Firstly, he knows how to draw attention and make compliments – e.g. Book six, the meeting with Nausicaa – “Are you some goddess or a mortal woman?” “It is Artemis… your beauty reminds me.” Secondly, Odysseus is very good at begging; he knows the right way for everything – e.g. the meeting with Arete and Alcinous in Book 7 – “They all applaud his speech and agree the stranger should be escorted home.” Thirdly, Odysseus is persuasive and makes people like him – Alcinous is ready to give him “a house and riches” if he marries Nausicaa. Lastly, he knows how to defend himself when challenged or offended – Book 8 Odysseus “talks sense”.
On the other side in Books 5-8, Odysseus is often described as weak and not perfect. The first time when we meet him in Book 5, he is “sitting disconsolately… with steaming eyes”. So despite being a hero and a tough man, he weeps, and he misses home, wife and son. He seems heartbroken and lost far from his people, and emotionally weak. So when Calypso informs him that he is to leave Ogygia, Odysseus can’t believe it – he feels a mixture of excitement and desperation, showing his broken spirit.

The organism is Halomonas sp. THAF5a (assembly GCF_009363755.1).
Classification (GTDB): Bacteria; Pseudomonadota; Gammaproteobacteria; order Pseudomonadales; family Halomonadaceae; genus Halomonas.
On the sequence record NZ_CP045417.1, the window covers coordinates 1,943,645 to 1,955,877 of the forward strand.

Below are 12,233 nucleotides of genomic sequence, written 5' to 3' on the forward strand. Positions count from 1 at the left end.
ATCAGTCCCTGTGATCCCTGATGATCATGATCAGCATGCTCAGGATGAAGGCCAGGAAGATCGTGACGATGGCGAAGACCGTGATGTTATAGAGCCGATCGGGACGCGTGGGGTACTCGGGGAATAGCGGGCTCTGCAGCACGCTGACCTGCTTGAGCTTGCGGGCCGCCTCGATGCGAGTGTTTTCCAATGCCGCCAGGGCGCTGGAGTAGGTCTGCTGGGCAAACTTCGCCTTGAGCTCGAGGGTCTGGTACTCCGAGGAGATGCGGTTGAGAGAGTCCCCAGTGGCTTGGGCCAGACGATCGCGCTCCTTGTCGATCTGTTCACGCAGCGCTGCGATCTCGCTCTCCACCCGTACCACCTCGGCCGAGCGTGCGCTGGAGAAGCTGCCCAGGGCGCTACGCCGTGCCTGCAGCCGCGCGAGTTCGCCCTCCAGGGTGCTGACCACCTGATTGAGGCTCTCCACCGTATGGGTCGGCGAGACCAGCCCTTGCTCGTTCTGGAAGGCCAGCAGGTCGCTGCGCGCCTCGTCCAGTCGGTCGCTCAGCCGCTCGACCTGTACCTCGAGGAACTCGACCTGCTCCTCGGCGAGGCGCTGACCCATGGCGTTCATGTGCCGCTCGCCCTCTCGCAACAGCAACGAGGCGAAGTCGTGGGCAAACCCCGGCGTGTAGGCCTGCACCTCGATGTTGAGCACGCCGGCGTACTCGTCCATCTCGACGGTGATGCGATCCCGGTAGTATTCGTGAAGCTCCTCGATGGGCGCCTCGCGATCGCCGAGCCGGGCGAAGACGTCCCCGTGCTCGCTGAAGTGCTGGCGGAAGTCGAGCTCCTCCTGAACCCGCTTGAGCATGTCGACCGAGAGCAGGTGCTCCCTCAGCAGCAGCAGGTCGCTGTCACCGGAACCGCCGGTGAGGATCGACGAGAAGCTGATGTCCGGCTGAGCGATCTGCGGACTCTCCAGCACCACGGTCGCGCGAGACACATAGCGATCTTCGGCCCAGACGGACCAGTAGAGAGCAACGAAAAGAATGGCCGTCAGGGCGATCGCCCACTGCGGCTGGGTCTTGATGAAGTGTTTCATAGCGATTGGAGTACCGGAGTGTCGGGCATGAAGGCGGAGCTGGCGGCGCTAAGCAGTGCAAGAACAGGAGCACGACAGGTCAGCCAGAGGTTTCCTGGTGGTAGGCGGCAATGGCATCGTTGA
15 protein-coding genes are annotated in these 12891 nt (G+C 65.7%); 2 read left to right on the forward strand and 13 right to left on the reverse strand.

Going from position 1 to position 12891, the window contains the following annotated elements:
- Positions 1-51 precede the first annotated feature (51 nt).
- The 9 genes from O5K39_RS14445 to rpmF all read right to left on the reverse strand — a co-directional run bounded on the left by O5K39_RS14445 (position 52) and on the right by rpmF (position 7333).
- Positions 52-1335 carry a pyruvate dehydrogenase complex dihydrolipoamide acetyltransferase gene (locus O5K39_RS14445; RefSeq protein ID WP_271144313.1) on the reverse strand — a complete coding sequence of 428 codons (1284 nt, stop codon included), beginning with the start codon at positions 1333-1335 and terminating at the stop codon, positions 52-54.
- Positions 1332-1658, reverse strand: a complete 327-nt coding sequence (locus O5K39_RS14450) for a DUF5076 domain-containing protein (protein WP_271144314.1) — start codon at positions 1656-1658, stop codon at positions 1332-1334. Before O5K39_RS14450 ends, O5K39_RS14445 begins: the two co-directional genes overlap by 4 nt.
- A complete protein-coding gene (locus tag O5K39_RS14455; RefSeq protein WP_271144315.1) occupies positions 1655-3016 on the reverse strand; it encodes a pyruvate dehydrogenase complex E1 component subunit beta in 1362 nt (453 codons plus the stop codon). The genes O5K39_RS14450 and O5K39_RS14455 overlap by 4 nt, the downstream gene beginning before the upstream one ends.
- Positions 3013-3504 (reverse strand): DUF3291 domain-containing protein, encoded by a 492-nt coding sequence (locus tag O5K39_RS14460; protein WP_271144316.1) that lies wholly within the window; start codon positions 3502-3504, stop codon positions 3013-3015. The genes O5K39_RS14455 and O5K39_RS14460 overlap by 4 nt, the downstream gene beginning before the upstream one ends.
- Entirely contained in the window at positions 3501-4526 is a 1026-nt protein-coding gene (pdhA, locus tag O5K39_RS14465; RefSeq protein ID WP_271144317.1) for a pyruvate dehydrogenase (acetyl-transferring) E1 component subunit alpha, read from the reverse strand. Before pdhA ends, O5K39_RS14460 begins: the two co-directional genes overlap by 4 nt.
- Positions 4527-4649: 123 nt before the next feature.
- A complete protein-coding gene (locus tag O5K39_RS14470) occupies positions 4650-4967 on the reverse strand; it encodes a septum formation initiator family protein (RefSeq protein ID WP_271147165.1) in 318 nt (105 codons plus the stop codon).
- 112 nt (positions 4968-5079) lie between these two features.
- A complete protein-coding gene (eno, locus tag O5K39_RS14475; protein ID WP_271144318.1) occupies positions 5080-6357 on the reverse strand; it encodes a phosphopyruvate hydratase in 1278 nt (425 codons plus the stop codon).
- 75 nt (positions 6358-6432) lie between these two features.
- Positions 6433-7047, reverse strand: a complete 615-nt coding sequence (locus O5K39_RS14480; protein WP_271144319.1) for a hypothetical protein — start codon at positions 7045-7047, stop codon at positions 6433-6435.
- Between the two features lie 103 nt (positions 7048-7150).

Later Odysseus overcomes the battle with Poseidon, but on the other side, Ino helps him to do so. Indeed when the wave crashes down on him, his “knees shook, and his spirit failed”. It seems that his death is inevitable, and Odysseus almost “give up”. He wishes solid to have “met his fate” in the Trojan War. That is not the way one king and hero should think – Odysseus lacks braveness and toughness. The storm is not the only place where a god helps Odysseus. Most of the time, Athene organizes things to happen the right way. It seems as Odysseus doesn’t need to do anything – he should sit and wait for something to happen – e.g. “At this, they all shrieked.”
Then Odysseus awakes and sees the Nausicaa sent by the disguised Athene. The real hero always makes the decisions by himself and acts bravely. This behavior continues in the Palace of Alcinous. Firstly, his heart is “filled with emotions”. Secondly, Odysseus looks pathetic – he begs and kneels. It is usual for strangers to do so, but Odysseus is the most famous hero from the Trojan War and King of Ithaca. At first, he does not behave as a nobleman, but this changes quickly.
Odysseus starts to speak more and more bravely, and in Book 8, he seems rather arrogant and bold – “I claim to be by far the best,” and he is ready “to compete with the men of the past” like Heracles. The change is quite sudden – it happens once Odysseus has assured himself a bed and food. To sum up, Odysseus has many admirable qualities – he is clever, strong, handsome, courteous and a good orator. However, he is not a god but rather a mortal man. That is why sometimes he looks sad, weak and arrogant. What makes him a hero is that he overcomes his negative characteristics (sometimes with Athene’s help) and continues his struggle to reach home – “It’s my never-failing wish”.